O’Reilly Auto Parts, a leading auto supply store with locations across the country, is in legal jeopardy over a product that not many people think of until they need it. A customer is suing the company for defective wiper fluid that was advertised in a misleading way and caused serious damage. A federal court recently accepted the case and rejected all motions for dismissal from O’Reilly. The auto company will now have to defend itself in court against a peculiar but problematic defection of one of its products.
O’Reilly’s Defective Wiper Fluid
O’Reilly has been selling wiper fluid ever since its first store opened in 1957. Many of the brands of wiper fluid sold at the store claim that they work in low temperatures and stays in liquid form down to below -20 degrees Fahrenheit, a claim that O’Reilly backs up. This selling point is important, since solidified wiper fluid can cause problems throughout the mechanisms of the windshield wipers. Missouri merchandising law bans companies from making false or misleading claims about the products they sell.
Plaintiff Paul Weishaar of St. Louis, a city that often sees frigid temperatures, bought a bottle of the wiper fluid in 2010. He tried to use the fluid well within the range of temperatures listed on the bottle and on O’Reilly’s advertising material. However, the plaintiff was surprised when the wiper fluid did not work the way he intended. In fact, seven other brands of wiper fluid that he also bought from O’Reilly failed to work in cold temperatures. The fluid sometimes froze once on the windshield, creating a blue, streak-covered sheet of ice that obscured the driver’s vision. Wiper fluid also froze in the mechanism, threatening to ruin the future function of that mechanism. These defects could cause serious damage that may have to be taken to a dealership, as well as causing a possible accident.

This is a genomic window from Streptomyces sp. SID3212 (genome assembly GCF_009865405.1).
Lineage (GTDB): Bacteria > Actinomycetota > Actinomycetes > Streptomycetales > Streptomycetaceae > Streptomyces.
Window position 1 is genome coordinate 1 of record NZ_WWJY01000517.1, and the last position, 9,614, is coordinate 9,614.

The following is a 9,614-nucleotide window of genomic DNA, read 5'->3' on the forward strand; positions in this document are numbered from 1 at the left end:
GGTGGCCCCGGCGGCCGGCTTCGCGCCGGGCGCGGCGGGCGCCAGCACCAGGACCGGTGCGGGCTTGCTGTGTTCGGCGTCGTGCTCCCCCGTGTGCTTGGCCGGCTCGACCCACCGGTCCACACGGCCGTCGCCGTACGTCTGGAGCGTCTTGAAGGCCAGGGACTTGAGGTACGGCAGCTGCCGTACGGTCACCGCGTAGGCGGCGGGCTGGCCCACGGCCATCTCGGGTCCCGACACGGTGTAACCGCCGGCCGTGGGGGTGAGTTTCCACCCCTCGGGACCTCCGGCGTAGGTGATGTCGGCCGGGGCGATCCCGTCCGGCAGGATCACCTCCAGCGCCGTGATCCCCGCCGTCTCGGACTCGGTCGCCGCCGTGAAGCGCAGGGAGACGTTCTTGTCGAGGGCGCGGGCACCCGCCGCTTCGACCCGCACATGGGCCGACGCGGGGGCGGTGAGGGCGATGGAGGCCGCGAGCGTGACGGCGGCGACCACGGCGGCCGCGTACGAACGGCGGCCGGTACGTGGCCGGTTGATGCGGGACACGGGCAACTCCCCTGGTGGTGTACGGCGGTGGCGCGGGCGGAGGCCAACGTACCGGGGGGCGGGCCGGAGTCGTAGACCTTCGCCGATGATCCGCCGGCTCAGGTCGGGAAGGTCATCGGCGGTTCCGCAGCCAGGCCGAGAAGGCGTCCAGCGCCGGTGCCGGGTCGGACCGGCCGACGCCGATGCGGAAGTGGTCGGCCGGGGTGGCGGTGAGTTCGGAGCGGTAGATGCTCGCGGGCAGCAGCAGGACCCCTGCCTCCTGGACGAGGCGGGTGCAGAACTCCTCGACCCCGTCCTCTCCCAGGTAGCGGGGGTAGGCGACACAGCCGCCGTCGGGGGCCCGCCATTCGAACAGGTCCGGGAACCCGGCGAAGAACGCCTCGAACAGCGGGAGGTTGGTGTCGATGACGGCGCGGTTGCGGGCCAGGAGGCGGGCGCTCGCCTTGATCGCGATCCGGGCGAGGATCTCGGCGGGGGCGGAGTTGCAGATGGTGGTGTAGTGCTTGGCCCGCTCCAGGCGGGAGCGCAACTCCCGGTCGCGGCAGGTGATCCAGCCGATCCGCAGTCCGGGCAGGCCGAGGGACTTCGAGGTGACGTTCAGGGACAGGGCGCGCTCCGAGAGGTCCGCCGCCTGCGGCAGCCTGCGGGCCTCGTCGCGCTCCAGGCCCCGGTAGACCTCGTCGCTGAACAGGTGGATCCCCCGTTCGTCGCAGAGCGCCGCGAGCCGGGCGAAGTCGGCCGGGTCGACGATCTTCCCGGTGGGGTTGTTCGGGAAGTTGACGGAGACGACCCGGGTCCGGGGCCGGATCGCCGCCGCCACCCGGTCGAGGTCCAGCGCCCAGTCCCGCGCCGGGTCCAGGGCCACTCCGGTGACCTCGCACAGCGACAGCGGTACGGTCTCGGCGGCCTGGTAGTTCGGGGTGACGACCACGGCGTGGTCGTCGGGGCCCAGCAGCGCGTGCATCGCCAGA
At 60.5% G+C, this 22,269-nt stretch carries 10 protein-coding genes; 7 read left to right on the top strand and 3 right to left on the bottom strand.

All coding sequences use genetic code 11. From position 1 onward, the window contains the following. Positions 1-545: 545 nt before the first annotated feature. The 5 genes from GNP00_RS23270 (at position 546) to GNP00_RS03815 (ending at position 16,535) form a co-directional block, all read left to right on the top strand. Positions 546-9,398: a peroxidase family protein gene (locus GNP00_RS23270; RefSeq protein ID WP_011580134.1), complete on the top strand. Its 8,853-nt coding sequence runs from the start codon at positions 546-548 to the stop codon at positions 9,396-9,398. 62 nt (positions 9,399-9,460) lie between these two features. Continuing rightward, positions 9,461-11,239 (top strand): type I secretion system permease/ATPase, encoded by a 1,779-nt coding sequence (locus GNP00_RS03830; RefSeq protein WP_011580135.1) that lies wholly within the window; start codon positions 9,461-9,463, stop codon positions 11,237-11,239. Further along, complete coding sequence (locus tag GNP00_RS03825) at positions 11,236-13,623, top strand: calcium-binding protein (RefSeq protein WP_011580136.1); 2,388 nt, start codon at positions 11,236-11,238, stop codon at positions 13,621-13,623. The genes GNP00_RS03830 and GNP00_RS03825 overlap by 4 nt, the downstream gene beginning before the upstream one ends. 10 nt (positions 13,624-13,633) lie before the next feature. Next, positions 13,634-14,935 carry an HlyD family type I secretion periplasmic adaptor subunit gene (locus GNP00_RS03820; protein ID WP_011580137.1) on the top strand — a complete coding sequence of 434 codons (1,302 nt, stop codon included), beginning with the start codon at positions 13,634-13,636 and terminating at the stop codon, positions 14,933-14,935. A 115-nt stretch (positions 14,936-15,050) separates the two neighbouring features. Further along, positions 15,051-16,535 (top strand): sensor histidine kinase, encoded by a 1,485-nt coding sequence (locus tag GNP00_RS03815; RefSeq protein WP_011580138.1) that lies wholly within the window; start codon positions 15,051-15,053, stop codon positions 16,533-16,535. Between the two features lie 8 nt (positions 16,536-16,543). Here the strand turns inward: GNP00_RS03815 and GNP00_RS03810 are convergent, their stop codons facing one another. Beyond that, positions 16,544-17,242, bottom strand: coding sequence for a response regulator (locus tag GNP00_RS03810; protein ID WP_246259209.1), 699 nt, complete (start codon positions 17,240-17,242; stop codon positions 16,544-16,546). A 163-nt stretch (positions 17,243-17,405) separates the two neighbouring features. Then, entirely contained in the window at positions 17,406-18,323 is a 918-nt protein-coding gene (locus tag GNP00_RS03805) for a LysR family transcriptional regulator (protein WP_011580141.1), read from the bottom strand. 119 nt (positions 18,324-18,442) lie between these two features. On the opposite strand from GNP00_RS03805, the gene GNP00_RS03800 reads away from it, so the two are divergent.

The Lawsuit Against Defective Wiper Fluid
The lawsuit is only continuing to grow and provide headaches for O’Reilly. Due to a motion filed by O’Reilly, Weishaar has moved his case in St. Louis out of state court and into federal court. The Class of his class-action lawsuit has expanded due to O’Reilly earning more than $5 million from its wiper fluid sales. Observers have noted that he is in a district particularly friendly to its consumers, but wonder about the chances of success that his lawsuit has. He would have to prove what happened when he tried to use the defective fluid and how the O’Reilly advertising was worded. His Class would also have to survive scrutiny, since he is claiming the lawsuit on behalf of everyone who bought the wiper fluid. Weishaar and his attorney will have to prove that these other plaintiffs qualified for the case and suffered the same damages from O’Reilly.
The next step in Weishaar’s case will be several more motions and then discovery. Depositions may expand the focus of the case and lead to more details of what exactly happened to Weishaar’s windshield wipers. If the case moves forward, O’Reilly could be on the hook for millions. The FTC, the state of Missouri, and the many purchasers of O’Reilly’s wiper fluid will all be anxiously waiting how this case turns out.
Learn more about Defective Product Lawsuits.
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